JS BACH Prelude in C
Staying with the greats Bridget Mermikides transcribes a true musical milestone from Bach’s Well Tempered Clavier for solo classical guitar.
Bridget Mermikides arranges and transcribes a true musical milestone by the mighty Johann Sebastian Bach for classical acoustic guitar.
Although Johann Sebastian Bach didn’t receive significant appreciation during his lifetime, he is now a considered one of the greatest and most influential composers of all time. His staggering body of work is now universally praised and adored by musicians. His technical control and deep expression has had a profound influence not just on Western Art music but also on a range of diverse idioms including modernism, metal, jazz, pop, electronica, tango and beyond. Many speak of his music as being of such musical perfection, that it has some kind of higher ‘Truth’, eternal through the ages. When it was suggested that a Bach piece might be included on the Voyager probe as evidence of earthly intelligence to any alien lifeforms who might intercept it, a colleague of astronomer Carl Sagan objected, saying: “That would be just showing off”.
I’ve selected Bach’s ever-popular Prelude in C major, the opening piece from The Well-Tempered Clavier. Completed in 1722, this book of 24 preludes and fugues for keyboard (one for every major and minor key in a particular ‘well-tempered’ tuning system) was written at a time in Bach’s life where he had a supportive patron and an artistic freedom to hone the instrumental and secular aspects of his craft with some autonomy, as opposed to the gruelling and often restrictive working environment he endured for much of his later life.
The Prelude in C Major is made up largely of a repeating (and quite ‘guitaristic’) arpeggio pattern that travels through an exquisite harmonic progression. Bach’s genius is evident in the way that he takes the largely ‘functional’ harmony and imbues it with elegance by the use of inversions (which of the chord degrees is in the bass), voice-leading (how one chord moves to the next) voicings (how the notes are spread out) and pedal tones (the use of static notes against a moving harmony). For example
Prelude in C is one of those pieces that sounds like it should be relatively easy, but turns out to be somewhat tricker than expected.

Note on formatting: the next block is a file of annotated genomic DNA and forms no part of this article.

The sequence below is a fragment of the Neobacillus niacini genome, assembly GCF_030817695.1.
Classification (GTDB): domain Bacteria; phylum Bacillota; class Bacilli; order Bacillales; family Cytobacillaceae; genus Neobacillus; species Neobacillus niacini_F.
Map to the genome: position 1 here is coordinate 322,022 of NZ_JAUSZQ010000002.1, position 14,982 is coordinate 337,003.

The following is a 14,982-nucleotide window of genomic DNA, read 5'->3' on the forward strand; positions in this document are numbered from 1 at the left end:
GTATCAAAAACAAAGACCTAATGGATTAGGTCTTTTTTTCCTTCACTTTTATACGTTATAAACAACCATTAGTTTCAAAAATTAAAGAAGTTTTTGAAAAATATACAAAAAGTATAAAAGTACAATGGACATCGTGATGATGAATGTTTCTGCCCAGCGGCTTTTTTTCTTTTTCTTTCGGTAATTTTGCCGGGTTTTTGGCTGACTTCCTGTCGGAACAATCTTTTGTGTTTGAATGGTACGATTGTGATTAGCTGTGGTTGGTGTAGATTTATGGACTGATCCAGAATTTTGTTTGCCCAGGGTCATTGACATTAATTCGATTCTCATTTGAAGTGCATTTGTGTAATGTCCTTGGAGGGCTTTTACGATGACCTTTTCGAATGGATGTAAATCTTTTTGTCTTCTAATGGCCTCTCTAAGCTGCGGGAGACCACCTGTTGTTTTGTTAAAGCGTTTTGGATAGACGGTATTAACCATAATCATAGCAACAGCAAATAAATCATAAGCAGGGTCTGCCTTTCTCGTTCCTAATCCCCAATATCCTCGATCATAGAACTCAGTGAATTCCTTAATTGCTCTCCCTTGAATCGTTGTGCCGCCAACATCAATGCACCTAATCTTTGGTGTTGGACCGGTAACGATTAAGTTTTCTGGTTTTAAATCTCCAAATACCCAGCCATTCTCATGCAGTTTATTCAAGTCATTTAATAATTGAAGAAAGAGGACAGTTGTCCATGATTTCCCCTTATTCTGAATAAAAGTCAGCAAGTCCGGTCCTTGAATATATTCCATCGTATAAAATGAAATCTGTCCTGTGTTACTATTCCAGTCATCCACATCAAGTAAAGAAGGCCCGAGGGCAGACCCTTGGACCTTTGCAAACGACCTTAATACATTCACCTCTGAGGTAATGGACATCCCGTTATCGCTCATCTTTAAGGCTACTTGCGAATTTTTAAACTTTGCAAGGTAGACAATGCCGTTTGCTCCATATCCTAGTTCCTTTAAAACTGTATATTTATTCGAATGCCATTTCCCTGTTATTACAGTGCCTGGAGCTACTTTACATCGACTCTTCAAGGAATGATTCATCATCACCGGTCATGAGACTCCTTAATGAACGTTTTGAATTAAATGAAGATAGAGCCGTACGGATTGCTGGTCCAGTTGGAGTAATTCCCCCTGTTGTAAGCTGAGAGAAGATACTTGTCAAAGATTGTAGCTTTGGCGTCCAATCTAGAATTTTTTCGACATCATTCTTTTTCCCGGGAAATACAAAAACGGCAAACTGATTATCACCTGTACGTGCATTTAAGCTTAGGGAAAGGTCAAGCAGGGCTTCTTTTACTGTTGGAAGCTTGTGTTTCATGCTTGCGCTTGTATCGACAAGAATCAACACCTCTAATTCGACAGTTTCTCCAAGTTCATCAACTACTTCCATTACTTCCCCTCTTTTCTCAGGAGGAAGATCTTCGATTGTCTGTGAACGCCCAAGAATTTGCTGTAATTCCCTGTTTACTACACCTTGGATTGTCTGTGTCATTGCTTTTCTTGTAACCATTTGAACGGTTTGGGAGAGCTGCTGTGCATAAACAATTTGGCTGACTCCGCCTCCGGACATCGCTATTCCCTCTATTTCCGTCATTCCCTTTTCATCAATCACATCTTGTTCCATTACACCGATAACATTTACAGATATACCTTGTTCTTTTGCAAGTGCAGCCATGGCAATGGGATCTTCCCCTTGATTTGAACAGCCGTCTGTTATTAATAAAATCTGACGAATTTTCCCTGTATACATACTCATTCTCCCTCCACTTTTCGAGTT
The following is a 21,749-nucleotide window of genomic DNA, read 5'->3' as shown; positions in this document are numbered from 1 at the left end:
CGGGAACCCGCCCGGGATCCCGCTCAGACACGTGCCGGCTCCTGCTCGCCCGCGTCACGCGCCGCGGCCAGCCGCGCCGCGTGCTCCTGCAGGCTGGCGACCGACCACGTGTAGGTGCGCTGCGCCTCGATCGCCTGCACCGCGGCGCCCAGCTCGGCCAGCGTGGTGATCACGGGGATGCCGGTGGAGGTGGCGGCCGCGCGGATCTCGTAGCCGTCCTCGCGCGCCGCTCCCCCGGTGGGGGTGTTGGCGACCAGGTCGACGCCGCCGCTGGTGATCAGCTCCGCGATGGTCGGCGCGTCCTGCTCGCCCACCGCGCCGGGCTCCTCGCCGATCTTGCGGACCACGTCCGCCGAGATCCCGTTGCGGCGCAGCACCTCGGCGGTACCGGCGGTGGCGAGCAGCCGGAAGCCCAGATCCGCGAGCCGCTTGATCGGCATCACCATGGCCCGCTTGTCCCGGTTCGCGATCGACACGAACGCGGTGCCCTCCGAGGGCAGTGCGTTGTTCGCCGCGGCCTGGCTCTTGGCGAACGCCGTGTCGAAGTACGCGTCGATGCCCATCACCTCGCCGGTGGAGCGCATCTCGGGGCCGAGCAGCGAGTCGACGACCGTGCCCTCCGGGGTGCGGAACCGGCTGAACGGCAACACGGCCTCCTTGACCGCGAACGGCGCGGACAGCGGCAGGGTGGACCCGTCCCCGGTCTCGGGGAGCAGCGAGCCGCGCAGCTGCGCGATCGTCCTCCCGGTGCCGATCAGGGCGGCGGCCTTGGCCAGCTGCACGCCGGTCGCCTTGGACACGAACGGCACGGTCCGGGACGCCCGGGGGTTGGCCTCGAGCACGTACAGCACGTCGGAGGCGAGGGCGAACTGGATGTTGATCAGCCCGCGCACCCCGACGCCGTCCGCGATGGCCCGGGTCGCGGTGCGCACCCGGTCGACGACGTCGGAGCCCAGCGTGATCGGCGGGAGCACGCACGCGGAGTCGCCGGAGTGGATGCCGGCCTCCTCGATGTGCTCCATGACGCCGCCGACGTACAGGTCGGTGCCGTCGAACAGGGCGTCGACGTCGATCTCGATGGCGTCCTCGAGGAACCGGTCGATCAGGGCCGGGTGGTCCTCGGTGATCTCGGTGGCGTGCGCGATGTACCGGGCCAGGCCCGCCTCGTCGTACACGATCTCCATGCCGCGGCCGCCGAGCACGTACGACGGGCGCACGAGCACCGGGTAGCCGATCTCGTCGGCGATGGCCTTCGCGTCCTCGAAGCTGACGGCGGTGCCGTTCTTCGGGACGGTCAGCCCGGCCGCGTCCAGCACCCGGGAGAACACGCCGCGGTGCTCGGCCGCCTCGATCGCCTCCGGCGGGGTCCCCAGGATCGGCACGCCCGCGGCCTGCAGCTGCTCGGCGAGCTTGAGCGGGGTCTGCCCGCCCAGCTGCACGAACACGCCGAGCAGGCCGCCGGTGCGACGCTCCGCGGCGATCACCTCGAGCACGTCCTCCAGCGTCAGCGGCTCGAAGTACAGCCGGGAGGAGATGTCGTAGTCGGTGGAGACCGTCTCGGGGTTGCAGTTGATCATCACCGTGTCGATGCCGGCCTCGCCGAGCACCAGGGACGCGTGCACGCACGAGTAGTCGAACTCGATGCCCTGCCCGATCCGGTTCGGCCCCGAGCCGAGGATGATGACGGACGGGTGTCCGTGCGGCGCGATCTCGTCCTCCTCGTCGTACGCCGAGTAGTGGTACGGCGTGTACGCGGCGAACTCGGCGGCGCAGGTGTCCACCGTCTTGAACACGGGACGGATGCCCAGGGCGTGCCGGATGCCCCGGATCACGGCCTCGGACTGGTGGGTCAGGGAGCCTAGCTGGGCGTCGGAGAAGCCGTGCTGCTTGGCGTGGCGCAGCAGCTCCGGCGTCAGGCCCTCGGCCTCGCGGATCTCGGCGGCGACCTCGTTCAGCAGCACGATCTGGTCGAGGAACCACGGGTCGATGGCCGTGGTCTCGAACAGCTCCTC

notice how the simple C major chords in bars 1, 15, 25 and 29 – which any lesser composer may treat as identical - differ in terms of voicing and inversion as the piece progresses. There’s also a beautiful use of major 7 chords presented in third inversion (7th in the bass) in bars 8 and 16 (C/B and F/E respectively) - a gorgeous and progressive sonority. Many pieces from this period would end with I-IV-V7-I (C-F-G7-C), but Bach creates a wonderful and sophisticated ending from this simply framework. For example a C7 is included in bar 32 (a ‘secondary dominant’ of F) to move to F and then a C pedal tone in the bass is sustained through bars 33 and 34, which - with the G7 chord - above it creates an engaging tension.
This is one of those pieces that sounds like it should be relatively easy, but turns out to be somewhat trickier than expected. Although the arpeggio pattern is repetitive, rhythmically even and not too fast, the keyboard voicings are often close in the bass, requiring slurs, stretches and some octave displacements to make the piece playable on the guitar.
I’ve kept to the original key of C major, but used drop D tuning which widens the range of possible voicings. As ever, be patient in practice – using the tab captions to help you through the trickier sections – and you’ll be rewarded with an extraordinary piece to enjoy for years to come.
Bach: the over-used term genius really does apply here